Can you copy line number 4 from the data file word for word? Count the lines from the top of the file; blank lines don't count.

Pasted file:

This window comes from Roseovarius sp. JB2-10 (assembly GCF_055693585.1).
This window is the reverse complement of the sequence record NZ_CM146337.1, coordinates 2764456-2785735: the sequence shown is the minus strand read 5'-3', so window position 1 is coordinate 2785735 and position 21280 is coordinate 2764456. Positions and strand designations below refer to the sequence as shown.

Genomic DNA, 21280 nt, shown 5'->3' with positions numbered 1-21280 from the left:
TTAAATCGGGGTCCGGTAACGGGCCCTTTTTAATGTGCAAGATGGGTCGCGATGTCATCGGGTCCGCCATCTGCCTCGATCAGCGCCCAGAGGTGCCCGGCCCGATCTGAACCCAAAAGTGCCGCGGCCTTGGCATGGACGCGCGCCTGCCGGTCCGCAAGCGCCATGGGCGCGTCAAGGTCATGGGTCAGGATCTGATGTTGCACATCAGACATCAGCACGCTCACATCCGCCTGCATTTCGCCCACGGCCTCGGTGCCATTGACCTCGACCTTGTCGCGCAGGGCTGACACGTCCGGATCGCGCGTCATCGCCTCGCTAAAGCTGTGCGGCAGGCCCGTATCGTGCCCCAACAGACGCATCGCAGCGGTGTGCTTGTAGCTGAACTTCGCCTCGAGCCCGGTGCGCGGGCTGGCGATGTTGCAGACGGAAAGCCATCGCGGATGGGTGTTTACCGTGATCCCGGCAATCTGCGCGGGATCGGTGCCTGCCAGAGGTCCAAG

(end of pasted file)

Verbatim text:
TTAAATCGGGGTCCGGTAACGGGCCCTTTTTAATGTGCAAGATGGGTCGCGATGTCATCGGGTCCGCCATCTGCCTCGATCAGCGCCCAGAGGTGCCCGGCCCGATCTGAACCCAAAAGTGCCGCGGCCTTGGCATGGACGCGCGCCTGCCGGTCCGCAAGCGCCATGGGCGCGTCAAGGTCATGGGTCAGGATCTGATGTTGCACATCAGACATCAGCACGCTCACATCCGCCTGCATTTCGCCCACGGCCTCGGTGCCATTGACCTCGACCTTGTCGCGCAGGGCTGACACGTCCGGATCGCGCGTCATCGCCTCGCTAAAGCTGTGCGGCAGGCCCGTATCGTGCCCCAACAGACGCATCGCAGCGGTGTGCTTGTAGCTGAACTTCGCCTCGAGCCCGGTGCGCGGGCTGGCGATGTTGCAGACGGAAAGCCATCGCGGATGGGTGTTTACCGTGATCCCGGCAATCTGCGCGGGATCGGTGCCTGCCAGAGGTCCAAG